The article concluded that many Maltese regarded the Italian seaplane company Ala Littoria, which ran a service between Rome and Tripoli by way of Naples, Syracuse and Malta, as a training school for Italian military pilots. The company’s first director, Mr Naselli, had been deported in October 1935, and his successor, Mr Mari, was deported in January.

Other newspaper snippets provide interesting snapshots of the situation on the island at the time:

  • An exercise was carried out bet­ween midnight of February 3, 1936, and 3am of February 4, at a considerable distance out to sea from Malta. In order to reduce the glare that might detract from the value of the exercise, street lighting which faced the sea was extinguished during the period of the exercise, but no restriction was placed on house lighting or on the normal movements of traffic. No further information was given to the public.
  • On February 11, in the UK House of Commons, Colonel Wedgwood asked whether Secretary of State for War, Duff Cooper, was aware that two barbed wire barriers had been constructed around Malta by the military authorities. This was a precautionary measure for the defence of the island and the expenditure involved was a proper charge against Army funds.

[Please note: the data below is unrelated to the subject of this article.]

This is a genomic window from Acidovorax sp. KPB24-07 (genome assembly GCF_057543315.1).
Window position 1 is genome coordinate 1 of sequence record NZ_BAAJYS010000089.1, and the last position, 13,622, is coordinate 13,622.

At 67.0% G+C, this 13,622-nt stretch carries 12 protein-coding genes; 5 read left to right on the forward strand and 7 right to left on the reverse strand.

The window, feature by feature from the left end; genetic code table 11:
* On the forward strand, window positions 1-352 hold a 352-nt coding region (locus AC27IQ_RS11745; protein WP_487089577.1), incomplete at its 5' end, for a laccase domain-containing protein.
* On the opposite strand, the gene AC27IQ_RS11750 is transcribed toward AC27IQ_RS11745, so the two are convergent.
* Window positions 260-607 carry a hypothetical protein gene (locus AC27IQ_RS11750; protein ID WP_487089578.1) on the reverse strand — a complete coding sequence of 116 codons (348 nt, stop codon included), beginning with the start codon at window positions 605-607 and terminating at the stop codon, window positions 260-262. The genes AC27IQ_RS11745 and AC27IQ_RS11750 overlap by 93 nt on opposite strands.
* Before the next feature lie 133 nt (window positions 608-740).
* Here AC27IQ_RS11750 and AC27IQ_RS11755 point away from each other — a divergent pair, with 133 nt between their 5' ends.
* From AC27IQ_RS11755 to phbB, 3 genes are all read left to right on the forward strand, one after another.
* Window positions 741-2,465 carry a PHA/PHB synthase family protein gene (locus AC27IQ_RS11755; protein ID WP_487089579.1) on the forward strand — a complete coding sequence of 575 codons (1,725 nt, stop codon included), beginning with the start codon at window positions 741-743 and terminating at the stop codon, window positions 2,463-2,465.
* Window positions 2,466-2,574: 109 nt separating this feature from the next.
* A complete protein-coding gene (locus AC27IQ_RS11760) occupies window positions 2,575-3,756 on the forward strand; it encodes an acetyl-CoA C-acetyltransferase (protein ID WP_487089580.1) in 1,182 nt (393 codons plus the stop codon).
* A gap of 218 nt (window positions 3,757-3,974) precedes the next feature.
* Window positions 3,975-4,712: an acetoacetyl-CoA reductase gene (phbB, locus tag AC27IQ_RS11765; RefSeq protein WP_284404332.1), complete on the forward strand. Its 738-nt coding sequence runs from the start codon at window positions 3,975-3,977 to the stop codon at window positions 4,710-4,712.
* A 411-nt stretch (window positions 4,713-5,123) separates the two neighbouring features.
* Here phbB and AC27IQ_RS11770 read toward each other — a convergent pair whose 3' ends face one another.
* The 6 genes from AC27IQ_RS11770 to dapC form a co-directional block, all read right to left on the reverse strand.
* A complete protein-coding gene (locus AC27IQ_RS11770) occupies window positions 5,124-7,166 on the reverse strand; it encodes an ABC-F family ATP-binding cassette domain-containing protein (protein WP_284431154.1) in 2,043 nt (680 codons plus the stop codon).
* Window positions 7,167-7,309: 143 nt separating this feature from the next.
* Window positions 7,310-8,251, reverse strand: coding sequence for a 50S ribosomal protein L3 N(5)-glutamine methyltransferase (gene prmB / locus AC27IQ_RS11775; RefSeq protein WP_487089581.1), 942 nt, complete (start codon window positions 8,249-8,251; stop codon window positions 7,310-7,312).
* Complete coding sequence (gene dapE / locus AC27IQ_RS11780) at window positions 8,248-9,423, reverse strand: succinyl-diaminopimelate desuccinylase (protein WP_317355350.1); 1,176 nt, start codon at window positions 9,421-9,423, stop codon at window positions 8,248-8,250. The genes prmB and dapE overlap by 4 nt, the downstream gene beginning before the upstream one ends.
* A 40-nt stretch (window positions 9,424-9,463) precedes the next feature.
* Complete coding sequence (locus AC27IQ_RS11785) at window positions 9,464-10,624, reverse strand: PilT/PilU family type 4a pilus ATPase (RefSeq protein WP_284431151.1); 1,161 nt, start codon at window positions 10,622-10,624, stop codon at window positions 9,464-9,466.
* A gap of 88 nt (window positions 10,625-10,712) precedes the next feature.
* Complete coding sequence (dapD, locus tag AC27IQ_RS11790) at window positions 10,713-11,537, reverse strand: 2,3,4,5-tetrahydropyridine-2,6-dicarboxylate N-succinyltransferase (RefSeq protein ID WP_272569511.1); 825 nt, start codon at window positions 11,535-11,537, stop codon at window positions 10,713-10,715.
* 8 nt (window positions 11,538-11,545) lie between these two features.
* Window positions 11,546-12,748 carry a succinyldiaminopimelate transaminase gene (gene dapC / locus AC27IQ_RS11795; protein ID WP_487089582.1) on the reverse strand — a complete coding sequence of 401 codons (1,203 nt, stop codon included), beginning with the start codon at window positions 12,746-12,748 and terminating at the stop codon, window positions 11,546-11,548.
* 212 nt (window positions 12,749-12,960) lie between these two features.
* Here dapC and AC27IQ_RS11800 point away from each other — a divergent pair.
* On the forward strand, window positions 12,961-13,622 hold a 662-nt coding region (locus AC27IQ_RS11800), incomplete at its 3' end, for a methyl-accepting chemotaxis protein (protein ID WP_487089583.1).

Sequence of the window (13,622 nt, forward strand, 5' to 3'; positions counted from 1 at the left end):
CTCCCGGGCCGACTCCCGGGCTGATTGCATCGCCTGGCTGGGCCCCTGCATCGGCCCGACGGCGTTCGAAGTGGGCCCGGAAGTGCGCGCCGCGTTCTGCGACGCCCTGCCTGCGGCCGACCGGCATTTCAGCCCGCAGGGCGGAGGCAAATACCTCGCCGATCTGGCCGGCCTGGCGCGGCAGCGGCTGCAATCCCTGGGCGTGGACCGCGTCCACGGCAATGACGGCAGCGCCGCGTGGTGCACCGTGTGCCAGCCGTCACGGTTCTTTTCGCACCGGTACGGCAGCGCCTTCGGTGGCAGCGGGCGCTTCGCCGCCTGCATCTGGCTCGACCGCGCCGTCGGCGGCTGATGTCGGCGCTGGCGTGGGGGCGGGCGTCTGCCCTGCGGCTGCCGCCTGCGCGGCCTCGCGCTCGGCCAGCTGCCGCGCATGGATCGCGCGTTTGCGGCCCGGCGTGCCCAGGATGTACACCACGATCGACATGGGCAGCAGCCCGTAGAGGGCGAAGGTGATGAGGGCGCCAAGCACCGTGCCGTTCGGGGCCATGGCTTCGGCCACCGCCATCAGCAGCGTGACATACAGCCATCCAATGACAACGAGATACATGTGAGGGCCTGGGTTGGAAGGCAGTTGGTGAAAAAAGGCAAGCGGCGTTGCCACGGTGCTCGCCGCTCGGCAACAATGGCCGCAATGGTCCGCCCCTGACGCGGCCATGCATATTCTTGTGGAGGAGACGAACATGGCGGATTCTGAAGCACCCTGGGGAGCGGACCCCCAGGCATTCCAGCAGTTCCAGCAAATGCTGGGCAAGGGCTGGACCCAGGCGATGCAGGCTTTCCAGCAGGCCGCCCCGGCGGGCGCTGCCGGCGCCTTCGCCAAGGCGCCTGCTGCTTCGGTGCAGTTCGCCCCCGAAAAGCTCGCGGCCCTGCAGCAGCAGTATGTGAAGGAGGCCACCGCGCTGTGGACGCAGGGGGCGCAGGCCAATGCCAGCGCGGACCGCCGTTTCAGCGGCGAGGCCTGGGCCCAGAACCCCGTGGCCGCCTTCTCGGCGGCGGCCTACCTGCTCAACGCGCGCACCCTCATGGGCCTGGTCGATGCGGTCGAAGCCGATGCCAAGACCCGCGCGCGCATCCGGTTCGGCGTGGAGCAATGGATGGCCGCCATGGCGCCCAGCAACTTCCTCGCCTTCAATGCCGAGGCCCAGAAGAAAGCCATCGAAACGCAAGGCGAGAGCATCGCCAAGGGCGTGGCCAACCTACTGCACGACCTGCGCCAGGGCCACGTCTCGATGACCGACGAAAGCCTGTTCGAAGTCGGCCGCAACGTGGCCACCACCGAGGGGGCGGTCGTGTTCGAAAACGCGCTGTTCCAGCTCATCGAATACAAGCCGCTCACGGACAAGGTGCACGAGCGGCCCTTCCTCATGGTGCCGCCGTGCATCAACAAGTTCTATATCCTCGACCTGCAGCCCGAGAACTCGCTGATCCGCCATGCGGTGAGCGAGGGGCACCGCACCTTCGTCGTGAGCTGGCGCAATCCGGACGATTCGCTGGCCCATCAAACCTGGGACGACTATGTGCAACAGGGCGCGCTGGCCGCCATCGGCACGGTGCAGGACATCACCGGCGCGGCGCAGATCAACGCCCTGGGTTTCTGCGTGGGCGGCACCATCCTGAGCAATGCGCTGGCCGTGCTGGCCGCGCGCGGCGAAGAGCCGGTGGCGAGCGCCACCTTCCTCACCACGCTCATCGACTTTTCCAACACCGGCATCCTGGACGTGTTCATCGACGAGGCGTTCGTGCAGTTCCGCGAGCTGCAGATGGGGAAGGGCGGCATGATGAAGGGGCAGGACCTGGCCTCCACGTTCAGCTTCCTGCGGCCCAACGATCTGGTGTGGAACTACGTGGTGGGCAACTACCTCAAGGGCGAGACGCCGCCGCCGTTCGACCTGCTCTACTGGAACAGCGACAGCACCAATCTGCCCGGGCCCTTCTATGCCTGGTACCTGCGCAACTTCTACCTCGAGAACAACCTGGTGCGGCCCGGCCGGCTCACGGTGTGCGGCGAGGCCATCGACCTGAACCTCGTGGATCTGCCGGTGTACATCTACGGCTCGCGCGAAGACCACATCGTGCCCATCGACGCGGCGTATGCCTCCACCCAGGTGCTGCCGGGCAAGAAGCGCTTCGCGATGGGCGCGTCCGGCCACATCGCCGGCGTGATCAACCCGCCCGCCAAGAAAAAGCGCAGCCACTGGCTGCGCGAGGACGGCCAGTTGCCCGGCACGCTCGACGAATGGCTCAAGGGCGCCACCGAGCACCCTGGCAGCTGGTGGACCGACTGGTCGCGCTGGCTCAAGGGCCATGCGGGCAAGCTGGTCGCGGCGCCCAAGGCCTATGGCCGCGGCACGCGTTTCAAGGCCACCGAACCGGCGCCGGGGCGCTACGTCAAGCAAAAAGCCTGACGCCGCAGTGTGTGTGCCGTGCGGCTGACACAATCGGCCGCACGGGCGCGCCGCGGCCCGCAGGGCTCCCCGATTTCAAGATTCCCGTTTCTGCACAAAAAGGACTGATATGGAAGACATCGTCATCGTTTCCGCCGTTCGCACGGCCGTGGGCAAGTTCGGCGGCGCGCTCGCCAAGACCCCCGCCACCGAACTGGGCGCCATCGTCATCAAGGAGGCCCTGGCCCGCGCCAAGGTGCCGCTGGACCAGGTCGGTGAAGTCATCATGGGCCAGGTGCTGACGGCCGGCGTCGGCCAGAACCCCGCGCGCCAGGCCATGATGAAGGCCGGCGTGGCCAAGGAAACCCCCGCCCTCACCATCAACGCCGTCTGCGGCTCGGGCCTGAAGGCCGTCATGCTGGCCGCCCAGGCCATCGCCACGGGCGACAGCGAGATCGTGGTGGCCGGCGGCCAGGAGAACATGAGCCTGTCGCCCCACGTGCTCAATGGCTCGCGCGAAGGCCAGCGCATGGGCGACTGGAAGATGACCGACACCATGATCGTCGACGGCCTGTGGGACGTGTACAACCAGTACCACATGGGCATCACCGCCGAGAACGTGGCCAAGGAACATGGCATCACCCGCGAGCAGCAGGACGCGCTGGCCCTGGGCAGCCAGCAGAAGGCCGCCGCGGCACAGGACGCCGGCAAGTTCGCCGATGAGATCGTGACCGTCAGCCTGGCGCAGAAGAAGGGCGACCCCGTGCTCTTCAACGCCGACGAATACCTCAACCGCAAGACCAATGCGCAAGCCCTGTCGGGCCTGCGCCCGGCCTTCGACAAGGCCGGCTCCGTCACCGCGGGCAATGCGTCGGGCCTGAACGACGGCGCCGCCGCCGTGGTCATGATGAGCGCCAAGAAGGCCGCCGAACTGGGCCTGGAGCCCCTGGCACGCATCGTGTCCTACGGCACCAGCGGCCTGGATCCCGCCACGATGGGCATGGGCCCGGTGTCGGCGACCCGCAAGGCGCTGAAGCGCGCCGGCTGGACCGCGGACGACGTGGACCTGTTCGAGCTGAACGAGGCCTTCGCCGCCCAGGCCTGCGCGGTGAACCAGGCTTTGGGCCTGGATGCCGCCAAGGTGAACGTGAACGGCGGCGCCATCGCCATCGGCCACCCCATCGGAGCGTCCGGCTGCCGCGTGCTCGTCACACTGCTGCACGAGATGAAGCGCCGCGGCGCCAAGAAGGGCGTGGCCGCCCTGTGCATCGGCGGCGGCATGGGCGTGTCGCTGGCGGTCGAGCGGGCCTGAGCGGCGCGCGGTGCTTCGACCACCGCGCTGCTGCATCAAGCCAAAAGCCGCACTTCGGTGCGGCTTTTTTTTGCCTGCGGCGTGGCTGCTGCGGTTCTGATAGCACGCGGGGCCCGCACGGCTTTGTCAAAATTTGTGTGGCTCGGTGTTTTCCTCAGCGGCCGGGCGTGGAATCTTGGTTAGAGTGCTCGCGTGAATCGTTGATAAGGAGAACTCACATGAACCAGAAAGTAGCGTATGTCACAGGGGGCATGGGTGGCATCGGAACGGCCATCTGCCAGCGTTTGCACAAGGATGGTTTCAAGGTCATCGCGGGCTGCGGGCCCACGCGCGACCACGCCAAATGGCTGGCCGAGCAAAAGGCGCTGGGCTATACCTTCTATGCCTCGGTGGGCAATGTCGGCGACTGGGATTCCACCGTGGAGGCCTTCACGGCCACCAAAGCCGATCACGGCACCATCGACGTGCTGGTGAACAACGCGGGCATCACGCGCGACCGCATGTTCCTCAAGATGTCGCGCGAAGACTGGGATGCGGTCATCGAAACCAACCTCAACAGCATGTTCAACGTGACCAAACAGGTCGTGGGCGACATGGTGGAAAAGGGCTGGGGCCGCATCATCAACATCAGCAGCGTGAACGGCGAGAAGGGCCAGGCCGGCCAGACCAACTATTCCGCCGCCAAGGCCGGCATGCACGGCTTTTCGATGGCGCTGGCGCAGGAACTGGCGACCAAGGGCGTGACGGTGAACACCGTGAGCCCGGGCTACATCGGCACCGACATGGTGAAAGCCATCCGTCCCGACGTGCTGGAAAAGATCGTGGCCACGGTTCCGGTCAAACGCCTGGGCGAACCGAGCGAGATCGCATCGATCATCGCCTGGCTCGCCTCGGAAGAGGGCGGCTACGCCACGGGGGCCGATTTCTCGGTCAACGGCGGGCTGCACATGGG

• It was announced that on February 17 or 19, from 6.30 to 10pm the Royal Artillery would practise firing the coastal guns of Fort St Elmo and Fort Ricasoli over a distance range of 10,000 yards. Furthermore, on February 28, between 9.30pm and 11am, the guns of Fort Wardija and Fort Bin?emma were to fire in practice at a maximum range of 18,000 yards. Fishing boats and other craft were warned to keep clear of the danger areas.

(To be concluded)

Charles Debono is curator of the National War Museum.